Tag: child neglect

Life as a Six-Year-Old Body Double

By Nicole Rowlands

From “Toddlers and Tiaras” to “Dance Moms,” we’ve seen parents subject their children to outrageous, and sometimes demeaning, situations. But in February, we read about a little girl who is used as a body double for Suri Cruise, TomKat’s uber-famous daughter, as she travels around New York City. This was taking things, we think, (more than) a bit too far.

The press reported that Katie Holmes and Suri hopped into an SUV heading downtown.  Shortly after that, an SUV pulled up outside a Tribeca eatery, and out came an unknown woman carrying Suri, who was covering her face with her ubiquitous stuffed animal.  The paparazzi snapped their shots, and everyone was happy.  Until it turned out that little Suri was already downtown with her nanny, and Ms. Holmes met up with her daughter a bit later.

The news spread like wildfire. Suri Cruise – the most famous child on earth (at least until Prince William and his wife have their child this July) – comes fully equipped with a doppelganger.

I can (sort of) understand the obsession with security if your child is as famous as Suri Cruise. But what parent in her right mind would allow her daughter to serve as a body double? I mean, if Tom Cruise and Katie Holmes were so worried for their daughter’s safety, why would parents subject their own daughter to any danger or threat that the real Suri Cruise was trying to avoid?

Is employing your daughter to act as a body double or decoy even legal?

The press didn’t say. LASIS will.



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Fast Times For Lil Poopy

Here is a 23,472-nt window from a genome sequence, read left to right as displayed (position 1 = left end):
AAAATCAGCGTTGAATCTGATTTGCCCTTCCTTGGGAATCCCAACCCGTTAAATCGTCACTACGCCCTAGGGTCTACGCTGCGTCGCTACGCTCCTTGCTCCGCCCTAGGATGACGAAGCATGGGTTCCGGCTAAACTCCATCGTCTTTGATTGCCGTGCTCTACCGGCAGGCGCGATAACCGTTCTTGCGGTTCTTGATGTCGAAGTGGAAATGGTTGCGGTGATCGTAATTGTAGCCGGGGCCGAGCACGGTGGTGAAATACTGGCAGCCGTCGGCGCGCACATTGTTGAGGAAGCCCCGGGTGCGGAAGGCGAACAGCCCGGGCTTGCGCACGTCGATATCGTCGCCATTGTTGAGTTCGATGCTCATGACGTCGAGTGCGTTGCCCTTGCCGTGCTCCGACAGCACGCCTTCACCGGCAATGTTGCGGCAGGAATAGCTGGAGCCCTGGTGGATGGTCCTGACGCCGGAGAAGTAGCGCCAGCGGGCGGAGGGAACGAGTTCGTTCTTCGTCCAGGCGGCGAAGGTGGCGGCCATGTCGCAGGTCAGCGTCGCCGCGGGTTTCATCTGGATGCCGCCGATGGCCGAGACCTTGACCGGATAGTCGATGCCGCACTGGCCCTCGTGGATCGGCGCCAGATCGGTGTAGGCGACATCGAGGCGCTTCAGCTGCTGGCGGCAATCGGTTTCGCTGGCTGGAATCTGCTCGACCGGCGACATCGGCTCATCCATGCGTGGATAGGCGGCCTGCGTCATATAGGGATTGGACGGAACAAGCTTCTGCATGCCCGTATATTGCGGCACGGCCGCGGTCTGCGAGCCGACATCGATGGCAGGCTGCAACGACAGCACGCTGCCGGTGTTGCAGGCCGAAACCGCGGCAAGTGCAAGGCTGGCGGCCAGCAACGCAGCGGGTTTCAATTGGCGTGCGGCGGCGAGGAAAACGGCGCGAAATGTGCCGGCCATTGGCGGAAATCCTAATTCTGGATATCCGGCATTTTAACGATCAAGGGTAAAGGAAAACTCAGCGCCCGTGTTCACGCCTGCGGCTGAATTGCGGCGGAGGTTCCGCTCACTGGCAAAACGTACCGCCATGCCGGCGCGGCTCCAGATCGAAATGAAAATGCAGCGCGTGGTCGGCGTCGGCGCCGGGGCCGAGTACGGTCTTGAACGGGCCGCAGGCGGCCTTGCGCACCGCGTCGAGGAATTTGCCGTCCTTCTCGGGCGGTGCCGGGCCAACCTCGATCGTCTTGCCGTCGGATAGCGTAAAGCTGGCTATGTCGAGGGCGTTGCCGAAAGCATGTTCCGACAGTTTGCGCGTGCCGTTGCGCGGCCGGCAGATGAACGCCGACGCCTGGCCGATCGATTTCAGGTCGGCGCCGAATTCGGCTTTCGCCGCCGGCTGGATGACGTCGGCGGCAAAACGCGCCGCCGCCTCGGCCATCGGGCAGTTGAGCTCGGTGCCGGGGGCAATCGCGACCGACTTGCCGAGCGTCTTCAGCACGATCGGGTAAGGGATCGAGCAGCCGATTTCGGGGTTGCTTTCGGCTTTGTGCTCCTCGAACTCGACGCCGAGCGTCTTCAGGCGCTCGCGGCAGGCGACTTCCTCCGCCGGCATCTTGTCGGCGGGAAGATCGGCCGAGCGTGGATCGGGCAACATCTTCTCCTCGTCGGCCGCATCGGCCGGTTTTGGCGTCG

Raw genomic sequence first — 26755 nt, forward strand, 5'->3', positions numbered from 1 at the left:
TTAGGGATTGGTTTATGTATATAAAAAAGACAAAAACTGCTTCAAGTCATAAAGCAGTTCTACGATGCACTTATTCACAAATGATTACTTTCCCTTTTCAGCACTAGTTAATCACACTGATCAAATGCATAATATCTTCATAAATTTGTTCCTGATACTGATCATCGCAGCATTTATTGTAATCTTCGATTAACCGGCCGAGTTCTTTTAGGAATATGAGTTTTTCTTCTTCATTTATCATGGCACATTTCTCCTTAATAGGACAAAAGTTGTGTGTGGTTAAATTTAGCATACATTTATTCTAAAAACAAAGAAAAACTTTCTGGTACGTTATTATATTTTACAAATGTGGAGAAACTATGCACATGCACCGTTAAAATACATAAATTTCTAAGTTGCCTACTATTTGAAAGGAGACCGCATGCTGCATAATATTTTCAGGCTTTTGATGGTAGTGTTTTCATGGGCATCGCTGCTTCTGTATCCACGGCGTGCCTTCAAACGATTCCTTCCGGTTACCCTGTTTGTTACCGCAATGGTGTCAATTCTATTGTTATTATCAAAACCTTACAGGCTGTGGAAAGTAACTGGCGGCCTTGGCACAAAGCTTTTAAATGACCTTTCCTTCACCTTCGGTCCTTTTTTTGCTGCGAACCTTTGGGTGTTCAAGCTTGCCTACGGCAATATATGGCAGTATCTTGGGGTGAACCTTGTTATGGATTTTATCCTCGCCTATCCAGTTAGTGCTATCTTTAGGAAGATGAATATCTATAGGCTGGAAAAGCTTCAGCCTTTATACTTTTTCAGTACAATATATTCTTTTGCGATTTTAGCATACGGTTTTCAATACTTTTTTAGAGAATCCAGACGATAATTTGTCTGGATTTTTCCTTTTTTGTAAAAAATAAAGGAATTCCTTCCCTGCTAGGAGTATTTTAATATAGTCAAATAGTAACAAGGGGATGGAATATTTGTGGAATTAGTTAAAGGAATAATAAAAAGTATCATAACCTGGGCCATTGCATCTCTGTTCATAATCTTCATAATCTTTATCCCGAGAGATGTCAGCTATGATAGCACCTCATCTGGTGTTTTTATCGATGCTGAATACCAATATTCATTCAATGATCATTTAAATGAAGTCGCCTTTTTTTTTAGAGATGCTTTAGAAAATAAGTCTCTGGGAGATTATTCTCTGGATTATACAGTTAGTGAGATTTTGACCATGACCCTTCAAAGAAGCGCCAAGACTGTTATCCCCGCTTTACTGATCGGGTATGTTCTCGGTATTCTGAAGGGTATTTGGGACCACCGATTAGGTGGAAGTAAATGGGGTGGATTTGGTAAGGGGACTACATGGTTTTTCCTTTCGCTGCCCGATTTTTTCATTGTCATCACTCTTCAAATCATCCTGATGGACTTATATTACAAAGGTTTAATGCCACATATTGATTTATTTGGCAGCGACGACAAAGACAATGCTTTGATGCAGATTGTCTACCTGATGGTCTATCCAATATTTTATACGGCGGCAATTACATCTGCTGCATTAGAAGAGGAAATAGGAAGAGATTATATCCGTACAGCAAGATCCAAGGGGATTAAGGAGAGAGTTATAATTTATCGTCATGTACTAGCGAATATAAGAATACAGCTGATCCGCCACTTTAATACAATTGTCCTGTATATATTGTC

By Jennifer Williams

The role of Michelle Tanner, the youngest of three daughters on the hit television show, “Full House,” was played by twins Mary-Kate and Ashley Olsen. They were cast when they were just six months old.

Abigail Breslin made her on-screen debut at just three years old in a television commercial. At five she starred alongside Mel Gibson and Joaquin Phoenix in “Signs.” And at six she was cast as the lovable Olive Hoover in “Little Miss Sunshine,” a role that would earn her a nomination for Best Supporting Actress at the 2007 Academy Awards.

And then there is Luie Rivera Jr., aka “Lil Poopy” or “Coke Boy.” Mr. Rivera, like the Olsen twins and Ms. Breslin, has found his calling early. He’s just nine years old, but he’s already gaining the attention of  “powerful people” like P. Diddy and French Montana.

A music video starring Lil Poopy has recently created a stir because the young rapper is seen slapping a grown woman’s behind and repeating the phrase “coke ain’t a bad word.” The video triggered an investigation by the Massachusetts Department of Children and Families (DCF) after local police filed a complaint against the rapper’s father, Luis Rivera, alleging child abuse and/or neglect.

The Rivera’s attorney, Joseph Krowski, claims that young Luie has First Amendment protection to rap about whatever he wants, even if people find the content offensive or distasteful.

LASIS wondered if, in fact, Lil Poopy can rap freely under protection of the First Amendment.



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